The material is helped by almost uniformly excellent performances from the cast. Stanfield is great in the movie, being something of an everyman than never really feels comfortable in his role. Thompson is as good as she always is. Danny Glover and Terry Crews each show up for a couple of memorable scenes, especially Glover. Armie Hammer is perfect as Steve Lift, the “visionary” CEO of WorryFree. One of the more interesting choices the movie makes is dubbing over the voices of its black actors when they speak in “white voice,” with Stanfield done over by David Cross. It is strange, but like in most aspects of this movie the strangeness works for it.

Writing this review has been difficult because I am reluctant to spoil any part of the experience. Sorry to Bother You is a movie that deserves to be experienced with fresh eyes. The ride is so much more exciting when you don’t know where it is going. But it is a ride that you should definitely take.

*****

The Incredibles 2 Review

I have long felt that The Incredibles is Pixar’s best movie. It was also the Pixar movie most calling for a sequel. It didn’t need a sequel, no Pixar movie has needed a sequel, but The Incredibles seemed like the one that was tailor made for there to be continuing adventures. Now, more than a dozen years after the original’s release, a sequel is here. While Incredibles 2 doesn’t quite match the original, it is a more than worthy follow up.

Although more than a decade has passed since it was released, Incredibles 2 picks up right after the The Incredibles ends, with the Underminer attacking the city and only the Parrs there to stop him. After a somewhat botched fight with the Underminer, the movie moves on to its main point. Winston Deaver wants to bring supers back, and his plan involves getting some of the most popular ones, like Mr. Incredible, Frozone and Elastigirl, to go on something of a charm offensive. Primarily, he wants Elastigirl, since she tends to be the least destructive in her crime fighting. That leaves Mr. Incredible to take care of the kids on his own.

The movie proceeds along those two paths, Helen/Elastigirl’s adventures at her new job trying to make supers look good and Bob/Mr. Incredible having to be a stay at home dad. Helen’s adventures have her dealing with the mysterious new villain the Screenslaver and mostly put other superhero movie action scene to shame. Her on her motorcycle chasing down a runaway train is one of the best action scenes I’ve ever seen. Bob’s scenes are likewise a lot of fun, with Bob having to help Dash with his homework, to try to fix a breach he caused between Violet and her beau and to deal with the fact that Jack-Jack has started exhibiting superpowers.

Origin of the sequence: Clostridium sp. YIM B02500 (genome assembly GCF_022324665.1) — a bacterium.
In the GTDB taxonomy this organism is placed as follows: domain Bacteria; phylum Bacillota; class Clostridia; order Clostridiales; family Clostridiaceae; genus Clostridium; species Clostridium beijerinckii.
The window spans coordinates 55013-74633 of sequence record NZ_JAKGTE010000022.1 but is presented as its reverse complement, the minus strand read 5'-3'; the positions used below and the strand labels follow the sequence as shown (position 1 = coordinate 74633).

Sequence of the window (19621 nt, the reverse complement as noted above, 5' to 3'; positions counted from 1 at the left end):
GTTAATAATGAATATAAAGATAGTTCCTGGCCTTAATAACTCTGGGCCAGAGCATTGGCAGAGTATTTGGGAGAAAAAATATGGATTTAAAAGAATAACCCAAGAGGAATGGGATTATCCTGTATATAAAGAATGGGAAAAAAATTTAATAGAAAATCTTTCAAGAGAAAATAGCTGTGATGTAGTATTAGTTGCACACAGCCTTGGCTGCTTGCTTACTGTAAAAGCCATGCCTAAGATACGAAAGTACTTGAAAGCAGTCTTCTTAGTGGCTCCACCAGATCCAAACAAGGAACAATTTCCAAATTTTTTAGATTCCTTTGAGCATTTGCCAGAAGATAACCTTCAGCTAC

Mostly, Incredibles 2 is a fun expansion of the world of the first movie. It introduces a half dozen new heroes with inventive powers. It works on solving the problem that drove all the heroes underground in the first movie. Where it falters, slightly, is how it doesn’t really move the characters along that much. It flips the relative roles of Bob and Helen from the first movie, but doesn’t do anything all that new with them. The kids, other than Jack-Jack, don’t really have much to do. They are the same characters they were the first time around and we don’t really learn anything more about them or see them grow. The movie does have a lot of fun with the baby and those scenes delightful.

There isn’t much about the movie that doesn’t work, but it lacks a little of the original spark of the first movie. Maybe it is just that the landscape for superhero movies is quite different now than it was in 2004. The Marvel Cinematic Universe as we know it had not even started yet; its contemporaries were X2, Daredevil and Spider-Man 2. Now, instead of one or two superhero movies a year and maybe one of them is good, we see five or six, plus all the TV shows. It makes it harder for Incredibles 2 to stand out. Nothing, however, hides its excellent construction and marvelous adventure.

*****

Black Panther

While I wouldn’t call any of the Marvel Cinematic Universe movies bad, I think the quality slipped in recent years. 2014 saw the release of Captain America: The Winter Soldier and Guardians of the Galaxy, two of the best movies they have released. Since then, though, Marvel has not exactly struggled, but I would call the next half dozen movies middle of the road output for them. There is a certain level of polish that all of their movies have that never left, but none of those movies really stuck with me. Last Falls Thor Ragnarok pushed things to a new level, finally giving Chris Hemsworth a movie fully worthy of his God of Thunder. With Black Panther, Marvel may be at the start of a trend. Black Panther stands with the very best superhero movies ever made.